Entropy and Energy Dissipation in Water Resources

  • V. P. Singh
  • M. Fiorentino

Part of the Water Science and Technology Library book series (WSTL, volume 9)

Table of contents

  1. Front Matter
    Pages i-xi
  2. Perspectives on Entropy and Energy Dissipation

    1. Front Matter
      Pages 1-1
    2. J. N. Kapur, H. K. Kesavan
      Pages 3-20
    3. N. B. Harmancioglu, V. P. Singh, N. Alpaslan
      Pages 91-117
    4. A. M. Tamburro
      Pages 131-136
  3. Application on Entropy in Hydrology

  4. Application of Entropy in Water Resources

    1. Front Matter
      Pages 215-215
    2. N. B. Harmancioglu, N. Alpaslan, V. P. Singh
      Pages 283-302
    3. U. Amato, M. F. Carfora, C. Cosmi, V. Cuomo, M. Macchiato, M. Ragosta et al.
      Pages 303-318

About this book

Introduction

Since the landmark contributions of C. E. Shannon in 1948, and those of E. T. Jaynes about a decade later, applications of the concept of entropy and the principle of maximum entropy have proliterated in science and engineering. Recent years have witnessed a broad range of new and exciting developments in hydrology and water resources using the entropy concept. These have encompassed innovative methods for hydrologic network design, transfer of information, flow forecasting, reliability assessment for water distribution systems, parameter estimation, derivation of probability distributions, drainage-network analysis, sediment yield modeling and pollutant loading, bridge-scour analysis, construction of velocity profiles, comparative evaluation of hydrologic models, and so on. Some of these methods hold great promise for advancement of engineering practice, permitting rational alternatives to conventional approaches. On the other hand, the concepts of energy and energy dissipation are being increasingly applied to a wide spectrum of problems in environmental and water resources. Both entropy and energy dissipation have their origin in thermodynamics, and are related concepts. Yet, many of the developments using entropy seem to be based entirely on statistical interpretation and have seemingly little physical content. For example, most of the entropy-related developments and applications in water resources have been based on the information-theoretic interpretation of entropy. We believe if the power of the entropy concept is to be fully realized, then its physical basis has to be established.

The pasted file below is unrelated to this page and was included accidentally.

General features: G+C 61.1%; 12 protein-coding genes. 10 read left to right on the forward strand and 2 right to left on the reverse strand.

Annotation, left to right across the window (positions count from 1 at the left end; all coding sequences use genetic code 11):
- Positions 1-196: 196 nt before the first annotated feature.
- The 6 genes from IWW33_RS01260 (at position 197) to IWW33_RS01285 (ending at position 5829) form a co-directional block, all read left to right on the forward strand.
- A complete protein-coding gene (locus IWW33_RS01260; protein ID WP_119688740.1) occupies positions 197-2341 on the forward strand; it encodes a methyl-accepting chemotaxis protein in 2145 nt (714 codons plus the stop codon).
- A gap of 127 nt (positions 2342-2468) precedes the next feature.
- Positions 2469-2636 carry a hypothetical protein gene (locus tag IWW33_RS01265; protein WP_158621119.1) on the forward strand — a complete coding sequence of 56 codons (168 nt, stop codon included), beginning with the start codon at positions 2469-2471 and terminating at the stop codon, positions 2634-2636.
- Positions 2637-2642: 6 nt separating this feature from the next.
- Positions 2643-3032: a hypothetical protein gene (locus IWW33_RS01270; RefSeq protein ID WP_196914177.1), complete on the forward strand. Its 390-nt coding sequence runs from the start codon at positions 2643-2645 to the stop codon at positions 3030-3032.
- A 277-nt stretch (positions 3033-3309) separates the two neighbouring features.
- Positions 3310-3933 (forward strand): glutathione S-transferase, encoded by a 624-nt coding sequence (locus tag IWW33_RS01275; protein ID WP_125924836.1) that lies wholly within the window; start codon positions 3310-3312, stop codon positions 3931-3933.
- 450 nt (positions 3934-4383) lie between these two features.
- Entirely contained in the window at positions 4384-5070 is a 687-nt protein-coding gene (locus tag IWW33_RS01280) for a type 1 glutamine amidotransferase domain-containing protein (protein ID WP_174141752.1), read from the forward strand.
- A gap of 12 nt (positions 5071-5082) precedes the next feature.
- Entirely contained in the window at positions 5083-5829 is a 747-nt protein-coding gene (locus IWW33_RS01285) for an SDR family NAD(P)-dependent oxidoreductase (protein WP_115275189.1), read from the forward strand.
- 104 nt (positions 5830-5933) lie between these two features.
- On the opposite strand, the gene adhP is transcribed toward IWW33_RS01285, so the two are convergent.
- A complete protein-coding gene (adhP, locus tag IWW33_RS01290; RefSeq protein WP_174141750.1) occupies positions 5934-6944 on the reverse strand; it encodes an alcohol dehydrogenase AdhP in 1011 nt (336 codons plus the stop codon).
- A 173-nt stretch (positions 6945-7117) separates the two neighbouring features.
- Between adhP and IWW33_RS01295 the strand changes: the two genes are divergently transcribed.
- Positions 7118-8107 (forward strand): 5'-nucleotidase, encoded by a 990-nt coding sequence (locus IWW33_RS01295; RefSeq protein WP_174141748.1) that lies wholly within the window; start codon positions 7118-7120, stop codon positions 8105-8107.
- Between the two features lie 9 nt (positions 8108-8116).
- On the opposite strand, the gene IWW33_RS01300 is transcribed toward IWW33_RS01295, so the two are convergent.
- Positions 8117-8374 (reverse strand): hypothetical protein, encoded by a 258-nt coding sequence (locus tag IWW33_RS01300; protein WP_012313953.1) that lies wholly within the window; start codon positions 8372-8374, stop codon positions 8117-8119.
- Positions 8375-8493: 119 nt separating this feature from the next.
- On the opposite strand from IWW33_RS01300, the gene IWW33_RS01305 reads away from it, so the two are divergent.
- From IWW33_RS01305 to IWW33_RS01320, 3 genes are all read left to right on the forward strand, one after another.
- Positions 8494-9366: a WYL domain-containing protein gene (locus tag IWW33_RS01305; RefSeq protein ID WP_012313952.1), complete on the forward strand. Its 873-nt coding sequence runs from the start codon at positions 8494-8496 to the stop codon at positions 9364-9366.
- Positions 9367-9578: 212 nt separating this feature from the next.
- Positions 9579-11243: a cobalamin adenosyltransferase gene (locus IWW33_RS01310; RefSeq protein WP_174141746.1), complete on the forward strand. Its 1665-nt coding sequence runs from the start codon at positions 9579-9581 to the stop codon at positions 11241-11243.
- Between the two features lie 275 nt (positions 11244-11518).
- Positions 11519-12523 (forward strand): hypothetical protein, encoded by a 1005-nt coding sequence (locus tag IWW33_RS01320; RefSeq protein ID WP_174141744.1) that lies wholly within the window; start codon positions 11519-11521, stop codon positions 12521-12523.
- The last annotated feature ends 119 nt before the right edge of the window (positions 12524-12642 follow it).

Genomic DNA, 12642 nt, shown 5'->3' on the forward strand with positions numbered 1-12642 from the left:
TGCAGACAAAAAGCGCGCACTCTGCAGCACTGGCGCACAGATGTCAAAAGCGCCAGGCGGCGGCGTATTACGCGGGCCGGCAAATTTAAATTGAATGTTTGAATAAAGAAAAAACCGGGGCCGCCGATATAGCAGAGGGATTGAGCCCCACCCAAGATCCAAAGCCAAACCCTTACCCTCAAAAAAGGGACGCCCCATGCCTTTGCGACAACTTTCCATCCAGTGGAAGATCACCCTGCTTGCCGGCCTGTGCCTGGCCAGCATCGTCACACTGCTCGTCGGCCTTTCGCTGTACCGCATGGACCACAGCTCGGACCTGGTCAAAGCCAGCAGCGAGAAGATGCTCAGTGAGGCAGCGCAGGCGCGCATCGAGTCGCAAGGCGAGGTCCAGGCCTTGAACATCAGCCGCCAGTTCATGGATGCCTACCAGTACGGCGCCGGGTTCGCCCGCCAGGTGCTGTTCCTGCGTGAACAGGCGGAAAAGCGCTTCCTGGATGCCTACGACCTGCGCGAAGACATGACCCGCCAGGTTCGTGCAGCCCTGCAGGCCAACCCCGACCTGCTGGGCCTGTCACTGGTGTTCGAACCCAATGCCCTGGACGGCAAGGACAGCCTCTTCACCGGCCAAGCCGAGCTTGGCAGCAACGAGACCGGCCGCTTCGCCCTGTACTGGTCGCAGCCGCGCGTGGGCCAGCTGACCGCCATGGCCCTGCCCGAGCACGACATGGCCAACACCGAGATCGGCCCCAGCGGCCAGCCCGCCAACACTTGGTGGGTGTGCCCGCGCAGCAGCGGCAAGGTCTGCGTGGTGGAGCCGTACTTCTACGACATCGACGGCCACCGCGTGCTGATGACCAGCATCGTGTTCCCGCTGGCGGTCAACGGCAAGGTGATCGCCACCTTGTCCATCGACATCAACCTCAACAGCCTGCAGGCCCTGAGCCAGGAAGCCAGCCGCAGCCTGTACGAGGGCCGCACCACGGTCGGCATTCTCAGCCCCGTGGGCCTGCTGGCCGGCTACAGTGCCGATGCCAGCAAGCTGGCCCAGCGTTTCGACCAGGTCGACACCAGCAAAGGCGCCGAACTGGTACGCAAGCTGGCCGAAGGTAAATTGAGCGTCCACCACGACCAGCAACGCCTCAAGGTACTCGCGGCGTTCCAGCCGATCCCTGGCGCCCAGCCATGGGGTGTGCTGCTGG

Keywords

agriculture climatology energy entropy environment environmental engineering forest forestry geography hydraulics hydrology mechanics research water water resources

Editors and affiliations

  • V. P. Singh
    • 1
  • M. Fiorentino
    • 2
  1. 1.Department of Civil EngineeringLouisiana State UniversityBaton RougeUSA
  2. 2.Department of Environmental Engineering and PhysicsUniversity of BasilicataPotenzaItaly

Bibliographic information

  • DOI https://doi.org/10.1007/978-94-011-2430-0
  • Copyright Information Kluwer Academic Publishers 1992
  • Publisher Name Springer, Dordrecht
  • eBook Packages Springer Book Archive
  • Print ISBN 978-94-010-5072-2
  • Online ISBN 978-94-011-2430-0
  • Series Print ISSN 0921-092X
  • About this book